Can a nested function assign to variables from the parent function

examples and workarounds in Python

Posted by Alexander Todorov on Sun 11 June 2017

While working on a new feature for Pelican I've put myself in a situation where I have two functions, one nested inside the other and I want the nested function to assign to variable from the parent function. Turns out this isn't so easy in Python!

hello.py
def hello(who):
    greeting = 'Hello'
    i = 0

    def do_print():
        if i >= 5:
            return

        print i, greeting, who
        i += 1
        do_print()

    do_print()

if __name__ == "__main__":
    hello('World')

The example above is a recursive Hello World. Notice the i += 1 line! This line causes i to be considered local to do_print() and the result is that we get the following failure on Python 2.7:

Traceback (most recent call last):
  File "./test.py", line 16, in <module>
    hello('World')
  File "./test.py", line 13, in hello
    do_print()
  File "./test.py", line 6, in do_print
    if i >= 5:
UnboundLocalError: local variable 'i' referenced before assignment

We can workaround by using a global variable like so:

hello.py using global variable
i = 0
def hello(who):
    greeting = 'Hello'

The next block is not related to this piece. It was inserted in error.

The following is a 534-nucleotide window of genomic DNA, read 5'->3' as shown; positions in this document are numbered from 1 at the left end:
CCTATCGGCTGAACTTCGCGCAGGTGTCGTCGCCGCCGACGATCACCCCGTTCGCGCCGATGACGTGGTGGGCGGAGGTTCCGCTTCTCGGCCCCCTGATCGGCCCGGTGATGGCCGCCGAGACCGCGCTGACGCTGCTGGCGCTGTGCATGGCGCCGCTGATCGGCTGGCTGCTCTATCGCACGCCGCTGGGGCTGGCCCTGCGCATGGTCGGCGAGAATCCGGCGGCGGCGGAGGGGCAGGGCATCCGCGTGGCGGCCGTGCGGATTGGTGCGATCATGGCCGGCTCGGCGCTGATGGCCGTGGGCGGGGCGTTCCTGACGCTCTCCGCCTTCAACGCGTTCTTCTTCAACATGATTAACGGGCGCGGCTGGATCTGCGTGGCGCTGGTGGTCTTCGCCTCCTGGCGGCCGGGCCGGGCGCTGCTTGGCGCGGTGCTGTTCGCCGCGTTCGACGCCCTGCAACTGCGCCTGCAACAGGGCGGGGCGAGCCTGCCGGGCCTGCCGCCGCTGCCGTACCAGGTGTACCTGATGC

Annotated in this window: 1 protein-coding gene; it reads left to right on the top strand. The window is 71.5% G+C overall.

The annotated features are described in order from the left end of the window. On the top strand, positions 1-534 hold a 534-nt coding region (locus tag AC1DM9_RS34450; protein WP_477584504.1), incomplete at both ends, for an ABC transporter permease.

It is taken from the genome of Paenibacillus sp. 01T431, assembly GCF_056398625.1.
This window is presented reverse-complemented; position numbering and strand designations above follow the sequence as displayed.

def do_print():
        global i

        if i >= 5:
            return

        print i, greeting, who
        i += 1
        do_print()

    do_print()

However I prefer not to expose internal state outside the hello() function. Only if there was a keyword similar to global. In Python 3 there is nonlocal!

hello.py using nonlocal, Python 3
def hello(who):
    greeting = 'Hello'
    i = 0

    def do_print():
        nonlocal i

        if i >= 5:
            return

        print(i, greeting, who)
        i += 1
        do_print()

    do_print()

nonlocal is nice but it doesn't exist in Python 2! The workaround is to not assign state to the variable itself, but instead use a mutable container. That is instead of a scalar use a list or a dictionary like so:

hello.py where i is a list, Python 2
def hello(who):
    greeting = 'Hello'
    i = [0]

    def do_print():
        if i[0] >= 5:
            return

        print i[0], greeting, who
        i[0] += 1
        do_print()

    do_print()

Thanks for reading and happy coding!

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